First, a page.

Yao Title:  Autonomous Software Security Vulnerability Testing based on Machine Learning and AI. Dr. Dr. Fenghui Yao (PI), $150,000 AFRL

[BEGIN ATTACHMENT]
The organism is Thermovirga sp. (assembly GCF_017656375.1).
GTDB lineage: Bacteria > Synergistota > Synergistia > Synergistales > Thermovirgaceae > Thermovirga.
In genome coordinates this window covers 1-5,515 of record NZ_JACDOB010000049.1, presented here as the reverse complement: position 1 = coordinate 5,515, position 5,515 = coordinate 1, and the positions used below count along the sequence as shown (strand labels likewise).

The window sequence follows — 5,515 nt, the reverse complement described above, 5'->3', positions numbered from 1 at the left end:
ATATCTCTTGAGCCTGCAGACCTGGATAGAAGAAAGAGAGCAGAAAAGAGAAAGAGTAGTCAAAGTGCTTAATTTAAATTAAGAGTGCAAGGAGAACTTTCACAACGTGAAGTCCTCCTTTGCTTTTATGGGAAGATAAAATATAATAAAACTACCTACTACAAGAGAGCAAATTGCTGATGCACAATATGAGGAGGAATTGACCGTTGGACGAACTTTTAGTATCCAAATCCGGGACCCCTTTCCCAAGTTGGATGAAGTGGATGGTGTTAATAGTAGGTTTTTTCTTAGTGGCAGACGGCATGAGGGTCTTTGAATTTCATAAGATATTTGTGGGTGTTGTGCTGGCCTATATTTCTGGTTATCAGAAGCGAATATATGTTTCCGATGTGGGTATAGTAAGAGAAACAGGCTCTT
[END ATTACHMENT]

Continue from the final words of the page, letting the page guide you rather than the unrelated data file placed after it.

In today’s multi-user interconnected computing environment, if a hacker uses a certain time to launch an attack, the loss and cost are difficult to predict. Although both academia and industry are making great efforts to improve software quality, vulnerabilities remain a critical problem. According to the statistics released by the Common Vulnerabilities and Exposures (CVE) organization, the number of software vulnerabilities discovered in 2020 and 2021 was 18,325 and 20,150, respectively. This number is anticipated to increase linearly. Over the past decades, many different approaches have been proposed to mitigate the damages of software vulnerabilities (SV). In recent years, many automated approaches have been suggested. Some example techniques are: (i) CCLeaner which is a token-based clone detection approach using deep neural networks (DNN); (ii) CDLH (Clone Detection with Learning to Hash) which is an end-to-end deep feature learning framework which simultaneously learns representations of code fragments and parameters of hash functions using a LSTM (Long Short Term Memory) network; (iii) Software vulnerability detection using bidirectional LSTM (BLSTM); (iv) Random Forest based quantitative analysis on security patch types; (v) Data mining based techniques for software vulnerabilities; (vi) Software vulnerability classification based on a convolutional neural network (CNN) and a gate recurrent unit neural network (GRU). On the other hand, Python jumped to the number one most popular programming language in 2022. The proposer predicts that more and more applications will be written in Python in the future and vulnerabilities of Python applications will become a critical issue. However, based on the proposer’s knowledge, there does not exist a Python dataset for vulnerability detection research. This motivates the proposer to work on vulnerability detection targeting an application written in Python, based on machine learning and AI techniques. This project provides great educational impact. The undergraduate students will be exposed to state-of-the-art, background knowledge in the field of software vulnerability tests related to the research project. Students will be trained in the required research techniques and methods of literature survey, as well as how to generate hypotheses, formulate tests to validate hypotheses, collect data, and communicate with colleagues via written materials and oral presentations at professional and scientific meetings. Students will solve research problems with the help of mentors (faculty and graduate students) and will transform themselves into relatively independent young researchers. The research experience and independence will help generate enthusiasm and confidence in the students and will increase the likelihood of them pursuing graduate studies and careers in STEM-related fields, potentially joining the AFRL workforce. In addition, the proposed technology can greatly improve the public safety of software assets of all communities. Both of these impacts are of great benefit to American society.